1. TOYO UNIVERSITY >
  2. International Research Center for Philosophy >
  3. 1st Unit : 7th Study Group Session

1st Unit : 7th Study Group Session

“The History of the Development of Early Modern Anti-Christian Thought: From the End of the Ming Period to Inoue Enryō.”

10-1  

 On Wednesday, January 15, 2014, the Unit 1 Seminar was held at the Toyo University Hakusan Campus (Building6, Meeting Room3). We welcomed Dr.Nishimuraryō, a full-time researcher at the Nakamura Hajime Eastern Institute (a public interest incorporated foundation), who gave a presentation entitled “The History of the Development of Early Modern Anti-Christian Thought: From the End of the Ming Period to Inoue Enryō.”

  First, Nishimura gave an overview of the intellectual significance of early modern Japanese Buddhism. She stated that by examining early modern anti-Christian thought, it is possible to clarify issues surrounding the adoption of Chinese Buddhism in early modern Japanese Buddhist thought, as well some of the characteristics and historical significance of this adoption.

  Next, she provided an overview of criticism of Christianity starting from the end of the Ming period. In rebuttals to Matteo Ricci’s criticism of Buddhism, the Indian concept of “space” (akaza) and Chinese notion of The Great Way were used. Space is something that neither obstructs things nor is obstructed by them. It is universally pervasive. However, The Great Way is the fundamental path that nurtures the world and living things from this space. It reflects a view of the universe that is influenced by the matrix of Tathagata (tathagatagarbha) thought. Based on these two concepts, Buddhists discussed “The Great Way of Space,” describing it as something that functions perfectly without a beginning and end.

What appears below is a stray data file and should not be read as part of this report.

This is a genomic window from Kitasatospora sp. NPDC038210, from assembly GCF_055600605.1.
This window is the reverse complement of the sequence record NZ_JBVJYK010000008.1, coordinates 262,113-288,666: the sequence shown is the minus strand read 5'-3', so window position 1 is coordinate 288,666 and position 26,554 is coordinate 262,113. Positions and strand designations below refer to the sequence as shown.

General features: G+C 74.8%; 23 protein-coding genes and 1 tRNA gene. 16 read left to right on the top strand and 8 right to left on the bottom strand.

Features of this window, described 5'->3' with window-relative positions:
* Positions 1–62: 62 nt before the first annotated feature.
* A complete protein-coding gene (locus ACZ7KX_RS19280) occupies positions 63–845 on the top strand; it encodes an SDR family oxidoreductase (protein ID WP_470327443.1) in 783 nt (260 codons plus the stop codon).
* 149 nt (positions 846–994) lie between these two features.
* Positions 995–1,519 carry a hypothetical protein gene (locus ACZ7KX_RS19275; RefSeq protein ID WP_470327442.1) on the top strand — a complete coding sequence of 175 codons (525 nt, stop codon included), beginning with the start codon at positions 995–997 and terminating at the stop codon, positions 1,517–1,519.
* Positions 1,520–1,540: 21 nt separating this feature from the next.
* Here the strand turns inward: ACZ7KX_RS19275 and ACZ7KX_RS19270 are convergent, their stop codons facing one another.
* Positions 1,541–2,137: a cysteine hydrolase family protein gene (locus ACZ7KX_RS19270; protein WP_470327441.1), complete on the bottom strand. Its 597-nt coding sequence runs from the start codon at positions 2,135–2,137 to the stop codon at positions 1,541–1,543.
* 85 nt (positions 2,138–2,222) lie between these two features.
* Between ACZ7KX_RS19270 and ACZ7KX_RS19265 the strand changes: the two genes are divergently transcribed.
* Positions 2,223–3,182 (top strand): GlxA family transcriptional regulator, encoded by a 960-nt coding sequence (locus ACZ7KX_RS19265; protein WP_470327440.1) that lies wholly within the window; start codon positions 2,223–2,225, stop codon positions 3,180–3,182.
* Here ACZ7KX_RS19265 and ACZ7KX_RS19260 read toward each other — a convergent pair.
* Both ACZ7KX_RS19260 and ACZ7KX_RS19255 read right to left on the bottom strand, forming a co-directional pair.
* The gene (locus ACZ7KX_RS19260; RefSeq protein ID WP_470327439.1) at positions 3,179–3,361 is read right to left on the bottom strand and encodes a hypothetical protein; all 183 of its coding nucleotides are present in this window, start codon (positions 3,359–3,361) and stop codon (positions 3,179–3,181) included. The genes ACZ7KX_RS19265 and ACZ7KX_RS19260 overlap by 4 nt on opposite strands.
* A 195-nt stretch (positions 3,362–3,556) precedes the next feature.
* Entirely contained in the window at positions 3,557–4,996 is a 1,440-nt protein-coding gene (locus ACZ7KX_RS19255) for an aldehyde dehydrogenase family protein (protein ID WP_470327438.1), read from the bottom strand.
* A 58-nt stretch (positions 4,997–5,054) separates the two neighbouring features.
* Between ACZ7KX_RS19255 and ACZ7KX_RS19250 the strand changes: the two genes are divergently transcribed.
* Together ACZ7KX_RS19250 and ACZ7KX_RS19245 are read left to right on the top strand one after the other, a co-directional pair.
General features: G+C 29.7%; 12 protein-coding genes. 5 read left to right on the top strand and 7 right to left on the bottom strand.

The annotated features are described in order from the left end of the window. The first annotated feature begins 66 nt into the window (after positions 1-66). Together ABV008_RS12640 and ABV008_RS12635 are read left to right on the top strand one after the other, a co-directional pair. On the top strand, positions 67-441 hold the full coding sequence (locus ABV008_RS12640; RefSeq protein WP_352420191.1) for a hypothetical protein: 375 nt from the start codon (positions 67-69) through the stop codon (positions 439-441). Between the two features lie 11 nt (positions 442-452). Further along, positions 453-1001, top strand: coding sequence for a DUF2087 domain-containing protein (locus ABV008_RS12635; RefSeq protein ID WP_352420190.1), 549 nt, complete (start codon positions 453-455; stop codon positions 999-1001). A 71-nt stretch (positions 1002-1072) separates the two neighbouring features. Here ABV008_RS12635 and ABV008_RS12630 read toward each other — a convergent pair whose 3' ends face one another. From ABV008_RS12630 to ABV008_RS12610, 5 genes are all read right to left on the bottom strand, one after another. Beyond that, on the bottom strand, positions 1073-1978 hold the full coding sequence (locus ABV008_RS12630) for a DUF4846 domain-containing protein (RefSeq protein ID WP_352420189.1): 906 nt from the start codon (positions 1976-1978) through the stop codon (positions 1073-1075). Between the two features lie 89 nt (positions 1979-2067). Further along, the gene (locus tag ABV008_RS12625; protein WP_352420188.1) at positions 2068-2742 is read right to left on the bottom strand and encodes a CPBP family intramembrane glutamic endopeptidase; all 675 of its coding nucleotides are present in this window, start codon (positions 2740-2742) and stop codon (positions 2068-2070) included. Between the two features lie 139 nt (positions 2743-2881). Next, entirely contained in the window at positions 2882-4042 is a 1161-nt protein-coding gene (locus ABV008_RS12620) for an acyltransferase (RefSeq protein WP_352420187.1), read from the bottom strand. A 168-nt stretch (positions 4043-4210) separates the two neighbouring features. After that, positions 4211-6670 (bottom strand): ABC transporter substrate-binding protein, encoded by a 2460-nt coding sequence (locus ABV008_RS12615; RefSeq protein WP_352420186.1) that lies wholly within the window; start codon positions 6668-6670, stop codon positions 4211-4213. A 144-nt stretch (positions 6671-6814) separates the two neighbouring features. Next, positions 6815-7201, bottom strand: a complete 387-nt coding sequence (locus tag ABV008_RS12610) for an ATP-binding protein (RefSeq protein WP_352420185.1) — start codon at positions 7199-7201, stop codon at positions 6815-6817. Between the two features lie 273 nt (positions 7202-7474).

Later, in 16th-century Japan, Buddhism was criticized by Christian missionaries as a way of thinking that does not offer any assurances regarding what happens after death and that believes in “nothingness.” In response, Japanese Zen Buddhists bestowed the Five Precepts on ordinary people, and argued that people’s own right actions that observe the Five Precepts bring bliss in the afterlife, as well as peace and comfort in this life. Furthermore, Christian doctrines were criticized from the perspective of The Great Way of Space.

 Japanese anti-Christian thought subsequently came to criticize Christianity from an ethical perspective. The metaphysical concept of The Great Way of Space was forgotten, and space (akaza) came to be understood by Buddhists such as Inoue Enryō as a modern, meaningless empty space. Inoue condemned Christianity on grounds that God is something meaningless, as “space.” Moreover, Buddhism was distinguished from Christianity as a philosophical religion. Through its criticism of Christianity, modern philosophy broke away from pre-modern Buddhism.

 After this presentation, a candid and substantial discussion occurred during the seminar.

10-2